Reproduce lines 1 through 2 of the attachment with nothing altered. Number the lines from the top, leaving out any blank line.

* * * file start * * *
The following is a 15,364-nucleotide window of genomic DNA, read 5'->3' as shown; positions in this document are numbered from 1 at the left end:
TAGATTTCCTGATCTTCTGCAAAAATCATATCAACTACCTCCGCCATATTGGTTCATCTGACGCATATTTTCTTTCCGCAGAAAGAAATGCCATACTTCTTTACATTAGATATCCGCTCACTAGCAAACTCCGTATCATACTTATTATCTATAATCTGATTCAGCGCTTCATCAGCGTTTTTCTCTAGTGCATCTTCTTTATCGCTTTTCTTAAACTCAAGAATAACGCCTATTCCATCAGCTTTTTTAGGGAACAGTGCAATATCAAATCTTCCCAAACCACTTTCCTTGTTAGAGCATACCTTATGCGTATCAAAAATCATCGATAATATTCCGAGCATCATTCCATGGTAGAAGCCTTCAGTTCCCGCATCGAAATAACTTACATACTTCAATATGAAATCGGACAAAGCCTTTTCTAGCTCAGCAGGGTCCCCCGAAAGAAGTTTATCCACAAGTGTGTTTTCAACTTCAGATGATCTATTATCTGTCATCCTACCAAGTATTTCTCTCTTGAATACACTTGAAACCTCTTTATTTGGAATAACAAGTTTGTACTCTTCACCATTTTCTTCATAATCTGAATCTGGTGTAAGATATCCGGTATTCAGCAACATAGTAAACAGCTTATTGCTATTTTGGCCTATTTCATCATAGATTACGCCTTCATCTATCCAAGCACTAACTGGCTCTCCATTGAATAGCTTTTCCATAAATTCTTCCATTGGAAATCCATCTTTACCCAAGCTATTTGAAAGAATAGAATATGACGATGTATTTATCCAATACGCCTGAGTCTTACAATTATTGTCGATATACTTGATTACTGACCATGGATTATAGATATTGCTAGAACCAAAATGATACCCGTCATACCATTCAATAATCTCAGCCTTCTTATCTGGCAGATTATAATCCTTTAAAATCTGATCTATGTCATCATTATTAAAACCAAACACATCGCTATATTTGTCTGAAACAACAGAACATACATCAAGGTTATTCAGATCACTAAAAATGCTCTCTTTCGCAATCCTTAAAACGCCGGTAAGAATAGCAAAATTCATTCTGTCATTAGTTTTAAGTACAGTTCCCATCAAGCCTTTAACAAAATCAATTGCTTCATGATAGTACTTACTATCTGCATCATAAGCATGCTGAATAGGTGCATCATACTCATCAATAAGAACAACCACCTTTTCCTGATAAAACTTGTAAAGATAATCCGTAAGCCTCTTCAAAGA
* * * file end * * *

The following is a 15,364-nucleotide window of genomic DNA, read 5'->3' as shown; positions in this document are numbered from 1 at the left end:
TAGATTTCCTGATCTTCTGCAAAAATCATATCAACTACCTCCGCCATATTGGTTCATCTGACGCATATTTTCTTTCCGCAGAAAGAAATGCCATACTTCTTTACATTAGATATCCGCTCACTAGCAAACTCCGTATCATACTTATTATCTATAATCTGATTCAGCGCTTCATCAGCGTTTTTCTCTAGTGCATCTTCTTTATCGCTTTTCTTAAACTCAAGAATAACGCCTATTCCATCAGCTTTTTTAGGGAACAGTGCAATATCAAATCTTCCCAAACCACTTTCCTTGTTAGAGCATACCTTATGCGTATCAAAAATCATCGATAATATTCCGAGCATCATTCCATGGTAGAAGCCTTCAGTTCCCGCATCGAAATAACTTACATACTTCAATATGAAATCGGACAAAGCCTTTTCTAGCTCAGCAGGGTCCCCCGAAAGAAGTTTATCCACAAGTGTGTTTTCAACTTCAGATGATCTATTATCTGTCATCCTACCAAGTATTTCTCTCTTGAATACACTTGAAACCTCTTTATTTGGAATAACAAGTTTGTACTCTTCACCATTTTCTTCATAATCTGAATCTGGTGTAAGATATCCGGTATTCAGCAACATAGTAAACAGCTTATTGCTATTTTGGCCTATTTCATCATAGATTACGCCTTCATCTATCCAAGCACTAACTGGCTCTCCATTGAATAGCTTTTCCATAAATTCTTCCATTGGAAATCCATCTTTACCCAAGCTATTTGAAAGAATAGAATATGACGATGTATTTATCCAATACGCCTGAGTCTTACAATTATTGTCGATATACTTGATTACTGACCATGGATTATAGATATTGCTAGAACCAAAATGATACCCGTCATACCATTCAATAATCTCAGCCTTCTTATCTGGCAGATTATAATCCTTTAAAATCTGATCTATGTCATCATTATTAAAACCAAACACATCGCTATATTTGTCTGAAACAACAGAACATACATCAAGGTTATTCAGATCACTAAAAATGCTCTCTTTCGCAATCCTTAAAACGCCGGTAAGAATAGCAAAATTCATTCTGTCATTAGTTTTAAGTACAGTTCCCATCAAGCCTTTAACAAAATCAATTGCTTCATGATAGTACTTACTATCTGCATCATAAGCATGCTGAATAGGTGCATCATACTCATCAATAAGAACAACCACCTTTTCCTGATAAAACTTGTAAAGATAATCCGTAAGCCTCTTCAAAGA